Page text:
The widow of a Pakistani journalist who was fatally shot by Kenyan police while evading arrest in his home country has filed a lawsuit against the Kenyan police force. Arshad Sharif, a vocal critic of Pakistan’s military establishment, was killed when Kenyan police opened fire on his car at a roadblock near Nairobi in October of last year. Javeria Siddique, one of Sharif’s two wives, expressed her intention to take legal action during an interview with AFP in Islamabad last week, which her lawyer confirmed by stating that the lawsuit had been submitted to Kenya’s High Court on Monday, exactly a year after the tragic incident occurred.
Lawyer Ochiel Dudley stated, “Yes. The case has been filed,” adding that they were awaiting a case number and further instructions from the court. Siddique shared her frustration, saying, “It has been a year that I have been fighting for justice. The Kenyan police admitted that they killed my husband but never apologized.” Kenyan officials previously claimed that the shooting was a result of mistaken identity, alleging that officers believed they were firing at a stolen vehicle involved in an abduction. However, Siddique firmly maintains that her husband was the target of a deliberate attack and has attempted to seek redress by writing to the Kenyan president and foreign minister, but to no avail.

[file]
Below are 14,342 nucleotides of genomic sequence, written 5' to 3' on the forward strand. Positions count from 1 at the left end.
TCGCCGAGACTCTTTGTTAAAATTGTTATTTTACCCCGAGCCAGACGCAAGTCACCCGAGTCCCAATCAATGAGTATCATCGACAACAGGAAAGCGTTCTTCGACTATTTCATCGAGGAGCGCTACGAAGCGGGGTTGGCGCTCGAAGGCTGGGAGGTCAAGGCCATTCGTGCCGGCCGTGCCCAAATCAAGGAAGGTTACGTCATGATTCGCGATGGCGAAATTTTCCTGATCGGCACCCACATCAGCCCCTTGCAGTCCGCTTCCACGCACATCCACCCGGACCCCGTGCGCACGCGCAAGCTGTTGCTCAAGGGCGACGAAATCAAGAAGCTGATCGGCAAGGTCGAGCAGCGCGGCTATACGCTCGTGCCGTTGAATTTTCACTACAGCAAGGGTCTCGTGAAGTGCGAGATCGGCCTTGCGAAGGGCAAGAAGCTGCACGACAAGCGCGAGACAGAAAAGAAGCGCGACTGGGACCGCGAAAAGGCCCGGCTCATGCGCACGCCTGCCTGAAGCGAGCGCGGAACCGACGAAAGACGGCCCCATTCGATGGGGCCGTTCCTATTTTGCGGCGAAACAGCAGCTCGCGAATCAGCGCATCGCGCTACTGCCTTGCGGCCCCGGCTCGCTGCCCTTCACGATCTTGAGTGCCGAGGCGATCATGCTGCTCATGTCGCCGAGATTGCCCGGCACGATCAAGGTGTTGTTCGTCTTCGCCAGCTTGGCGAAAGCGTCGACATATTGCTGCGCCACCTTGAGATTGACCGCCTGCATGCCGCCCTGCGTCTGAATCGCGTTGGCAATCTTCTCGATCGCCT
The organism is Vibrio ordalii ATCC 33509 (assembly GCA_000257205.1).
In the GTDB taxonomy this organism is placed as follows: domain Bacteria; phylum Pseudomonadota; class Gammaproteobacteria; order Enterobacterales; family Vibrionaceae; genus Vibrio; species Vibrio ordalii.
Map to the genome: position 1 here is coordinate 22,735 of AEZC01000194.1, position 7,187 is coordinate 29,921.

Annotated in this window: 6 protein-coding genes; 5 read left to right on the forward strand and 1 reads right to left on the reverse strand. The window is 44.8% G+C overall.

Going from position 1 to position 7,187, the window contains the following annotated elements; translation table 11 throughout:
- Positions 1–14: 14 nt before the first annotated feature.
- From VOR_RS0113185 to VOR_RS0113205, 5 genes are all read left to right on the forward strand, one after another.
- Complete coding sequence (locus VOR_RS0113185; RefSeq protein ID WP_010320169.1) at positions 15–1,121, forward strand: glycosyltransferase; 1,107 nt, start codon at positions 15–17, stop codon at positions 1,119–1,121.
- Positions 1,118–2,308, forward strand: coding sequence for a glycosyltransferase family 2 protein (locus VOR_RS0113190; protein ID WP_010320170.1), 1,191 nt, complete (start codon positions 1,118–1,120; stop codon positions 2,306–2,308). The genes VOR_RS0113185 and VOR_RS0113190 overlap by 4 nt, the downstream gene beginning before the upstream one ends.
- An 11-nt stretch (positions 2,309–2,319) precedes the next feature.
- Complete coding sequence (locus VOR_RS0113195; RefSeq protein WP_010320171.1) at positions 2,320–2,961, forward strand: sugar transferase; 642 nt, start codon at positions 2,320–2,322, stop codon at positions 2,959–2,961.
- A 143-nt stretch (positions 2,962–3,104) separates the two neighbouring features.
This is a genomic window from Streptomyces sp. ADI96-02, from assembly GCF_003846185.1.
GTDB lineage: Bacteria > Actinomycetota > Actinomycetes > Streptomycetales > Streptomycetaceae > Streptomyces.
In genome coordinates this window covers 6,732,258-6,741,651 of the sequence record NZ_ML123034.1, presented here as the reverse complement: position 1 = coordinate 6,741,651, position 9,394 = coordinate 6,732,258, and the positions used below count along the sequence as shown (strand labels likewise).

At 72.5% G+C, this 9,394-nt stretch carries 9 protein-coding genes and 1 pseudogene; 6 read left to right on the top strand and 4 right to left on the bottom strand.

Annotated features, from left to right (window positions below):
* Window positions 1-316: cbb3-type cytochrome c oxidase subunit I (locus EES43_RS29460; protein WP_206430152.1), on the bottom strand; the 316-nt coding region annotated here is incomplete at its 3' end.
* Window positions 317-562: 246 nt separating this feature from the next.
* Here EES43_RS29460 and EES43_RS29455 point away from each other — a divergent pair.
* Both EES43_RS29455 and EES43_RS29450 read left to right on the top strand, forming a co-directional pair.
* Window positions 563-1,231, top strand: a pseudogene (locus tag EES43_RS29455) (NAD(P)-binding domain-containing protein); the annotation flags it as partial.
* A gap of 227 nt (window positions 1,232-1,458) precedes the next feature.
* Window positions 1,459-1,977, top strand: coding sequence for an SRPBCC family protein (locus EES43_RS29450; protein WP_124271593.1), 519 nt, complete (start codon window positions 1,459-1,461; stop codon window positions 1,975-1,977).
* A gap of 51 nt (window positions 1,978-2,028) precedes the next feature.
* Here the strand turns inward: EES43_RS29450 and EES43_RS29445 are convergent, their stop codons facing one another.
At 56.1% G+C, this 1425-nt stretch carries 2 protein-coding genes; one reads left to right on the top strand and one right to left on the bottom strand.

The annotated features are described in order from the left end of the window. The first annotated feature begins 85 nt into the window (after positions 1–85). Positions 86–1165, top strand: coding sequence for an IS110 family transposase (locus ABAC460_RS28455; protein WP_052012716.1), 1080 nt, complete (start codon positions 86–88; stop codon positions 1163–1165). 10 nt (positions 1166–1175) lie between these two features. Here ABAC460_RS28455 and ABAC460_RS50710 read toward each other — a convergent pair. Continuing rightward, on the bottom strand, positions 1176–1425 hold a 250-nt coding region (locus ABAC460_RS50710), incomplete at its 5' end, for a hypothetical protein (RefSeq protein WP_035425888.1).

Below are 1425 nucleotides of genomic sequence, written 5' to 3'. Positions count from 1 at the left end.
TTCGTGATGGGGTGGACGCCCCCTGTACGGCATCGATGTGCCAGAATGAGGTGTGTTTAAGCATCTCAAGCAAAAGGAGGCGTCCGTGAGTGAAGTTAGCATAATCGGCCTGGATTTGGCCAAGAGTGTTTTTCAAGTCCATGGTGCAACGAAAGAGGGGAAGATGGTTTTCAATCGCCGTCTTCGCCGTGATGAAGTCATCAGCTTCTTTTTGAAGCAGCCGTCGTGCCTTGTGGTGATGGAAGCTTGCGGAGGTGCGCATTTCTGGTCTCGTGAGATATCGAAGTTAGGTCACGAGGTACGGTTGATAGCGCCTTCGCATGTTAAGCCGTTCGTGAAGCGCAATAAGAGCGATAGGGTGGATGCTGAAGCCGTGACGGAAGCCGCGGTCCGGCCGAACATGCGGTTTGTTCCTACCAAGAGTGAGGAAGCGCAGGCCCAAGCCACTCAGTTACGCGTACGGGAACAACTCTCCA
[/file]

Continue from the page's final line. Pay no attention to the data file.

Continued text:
Sharif had fled Pakistan in August of last year following an interview with a senior opposition politician who had called for junior military officers to disobey orders that contradicted “the will of the majority.” Thousands of mourners attended Sharif’s funeral at Islamabad’s main mosque. The murder has drawn the attention of Pakistan’s top court, although the case remains pending. A fact-finding team of Pakistani intelligence officials submitted a report to the Supreme Court in December, labeling the incident a “planned, targeted assassination” involving “transnational characters.” International press freedom organizations have called for those responsible to be held accountable.
Siddique expressed her struggles over the past year, revealing, “Throughout the past year, I have endured financial and emotional losses and have even been subjected to character assassination.” This tragic incident highlights the pressing need to protect journalists and uphold press freedom. Pakistan ranks 150 out of 180 countries in a press freedom index compiled by Reporters without Borders, with journalists facing censorship and intimidation. It is crucial for authorities to ensure that those responsible for the killing of Arshad Sharif are brought to justice. Moreover, it is imperative for Kenya to address allegations of excessive force and unlawful killings by its police force, as human rights organizations have consistently reported.
In response to concerns over police misconduct, President William Ruto disbanded a notorious 20-year-old police unit accused of extrajudicial killings last year. The government has also pledged to implement reforms in the security sector. However, tangible actions and accountability are necessary to restore public trust and safeguard human rights. The pursuit of justice for Sharif’s tragic death serves as a reminder of the importance of upholding press freedom and ensuring the safety and security of journalists worldwide.